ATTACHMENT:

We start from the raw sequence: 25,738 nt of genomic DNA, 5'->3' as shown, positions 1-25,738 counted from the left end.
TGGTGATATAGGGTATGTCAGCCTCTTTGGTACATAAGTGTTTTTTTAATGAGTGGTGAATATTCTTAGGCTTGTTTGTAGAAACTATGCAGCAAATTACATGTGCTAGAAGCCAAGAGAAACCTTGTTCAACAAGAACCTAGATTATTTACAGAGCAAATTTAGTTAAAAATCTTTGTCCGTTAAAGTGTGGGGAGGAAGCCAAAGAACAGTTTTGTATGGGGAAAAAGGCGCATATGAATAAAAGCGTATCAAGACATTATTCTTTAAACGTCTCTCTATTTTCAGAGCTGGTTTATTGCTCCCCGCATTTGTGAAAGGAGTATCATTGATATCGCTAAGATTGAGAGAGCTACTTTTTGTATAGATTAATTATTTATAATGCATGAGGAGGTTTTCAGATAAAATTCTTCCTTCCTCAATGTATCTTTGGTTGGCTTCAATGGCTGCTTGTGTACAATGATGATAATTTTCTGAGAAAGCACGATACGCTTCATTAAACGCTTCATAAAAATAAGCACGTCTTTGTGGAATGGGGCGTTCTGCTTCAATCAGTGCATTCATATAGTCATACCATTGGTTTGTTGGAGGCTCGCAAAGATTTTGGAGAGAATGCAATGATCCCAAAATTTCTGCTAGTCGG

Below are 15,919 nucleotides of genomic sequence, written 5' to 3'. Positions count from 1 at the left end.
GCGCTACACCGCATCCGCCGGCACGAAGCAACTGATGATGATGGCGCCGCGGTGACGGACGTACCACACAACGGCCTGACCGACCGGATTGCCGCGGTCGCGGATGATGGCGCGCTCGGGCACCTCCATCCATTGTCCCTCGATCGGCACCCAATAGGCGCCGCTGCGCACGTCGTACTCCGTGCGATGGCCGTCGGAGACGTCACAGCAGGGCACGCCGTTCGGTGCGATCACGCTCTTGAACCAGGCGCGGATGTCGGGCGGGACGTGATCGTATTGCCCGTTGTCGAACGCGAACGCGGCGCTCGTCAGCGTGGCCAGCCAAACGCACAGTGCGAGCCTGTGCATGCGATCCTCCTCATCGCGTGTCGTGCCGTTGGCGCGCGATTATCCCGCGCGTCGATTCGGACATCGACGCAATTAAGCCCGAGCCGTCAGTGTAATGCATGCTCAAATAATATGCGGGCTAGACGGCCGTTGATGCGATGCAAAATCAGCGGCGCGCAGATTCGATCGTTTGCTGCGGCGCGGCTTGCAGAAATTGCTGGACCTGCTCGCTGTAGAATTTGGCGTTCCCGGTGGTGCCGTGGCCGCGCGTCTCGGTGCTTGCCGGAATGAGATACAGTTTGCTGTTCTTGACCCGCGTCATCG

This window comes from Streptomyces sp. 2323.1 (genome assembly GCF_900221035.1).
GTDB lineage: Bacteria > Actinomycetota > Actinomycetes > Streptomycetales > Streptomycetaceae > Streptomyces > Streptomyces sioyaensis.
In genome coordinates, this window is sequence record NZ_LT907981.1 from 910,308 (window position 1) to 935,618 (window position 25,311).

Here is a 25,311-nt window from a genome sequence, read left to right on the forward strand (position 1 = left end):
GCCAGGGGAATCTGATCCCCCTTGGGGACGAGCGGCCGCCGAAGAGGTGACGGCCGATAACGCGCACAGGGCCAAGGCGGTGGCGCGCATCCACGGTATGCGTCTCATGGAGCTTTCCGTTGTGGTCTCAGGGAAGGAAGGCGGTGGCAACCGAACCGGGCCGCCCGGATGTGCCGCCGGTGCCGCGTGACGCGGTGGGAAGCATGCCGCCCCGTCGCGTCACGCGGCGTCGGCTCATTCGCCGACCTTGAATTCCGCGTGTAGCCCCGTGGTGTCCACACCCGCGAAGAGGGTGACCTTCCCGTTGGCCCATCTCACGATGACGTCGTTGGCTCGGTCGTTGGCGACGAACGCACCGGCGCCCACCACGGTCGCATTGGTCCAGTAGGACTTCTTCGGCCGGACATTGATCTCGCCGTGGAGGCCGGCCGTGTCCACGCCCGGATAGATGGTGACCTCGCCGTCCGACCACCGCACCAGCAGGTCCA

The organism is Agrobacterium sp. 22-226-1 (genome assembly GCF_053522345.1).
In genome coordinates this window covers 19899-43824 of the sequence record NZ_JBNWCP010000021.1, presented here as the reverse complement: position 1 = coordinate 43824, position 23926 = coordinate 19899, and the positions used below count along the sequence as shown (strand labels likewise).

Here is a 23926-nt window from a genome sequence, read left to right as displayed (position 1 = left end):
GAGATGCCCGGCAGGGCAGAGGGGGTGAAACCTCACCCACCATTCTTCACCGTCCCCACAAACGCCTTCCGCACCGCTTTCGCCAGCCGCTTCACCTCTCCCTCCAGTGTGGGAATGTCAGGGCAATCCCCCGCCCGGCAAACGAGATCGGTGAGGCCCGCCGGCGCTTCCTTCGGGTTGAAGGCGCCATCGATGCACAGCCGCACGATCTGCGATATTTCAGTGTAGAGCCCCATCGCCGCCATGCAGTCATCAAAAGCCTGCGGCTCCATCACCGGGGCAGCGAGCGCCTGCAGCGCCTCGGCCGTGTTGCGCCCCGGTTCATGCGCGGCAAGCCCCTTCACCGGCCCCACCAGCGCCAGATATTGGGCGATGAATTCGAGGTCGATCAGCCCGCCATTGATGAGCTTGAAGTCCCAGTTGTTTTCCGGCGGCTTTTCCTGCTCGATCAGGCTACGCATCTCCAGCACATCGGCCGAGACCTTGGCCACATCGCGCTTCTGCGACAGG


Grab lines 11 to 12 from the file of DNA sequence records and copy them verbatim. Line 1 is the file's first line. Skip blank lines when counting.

In genome coordinates this window covers 19899-43824 of the sequence record NZ_JBNWCP010000021.1, presented here as the reverse complement: position 1 = coordinate 43824, position 23926 = coordinate 19899, and the positions used below count along the sequence as shown (strand labels likewise).

Here is a 23926-nt window from a genome sequence, read left to right as displayed (position 1 = left end):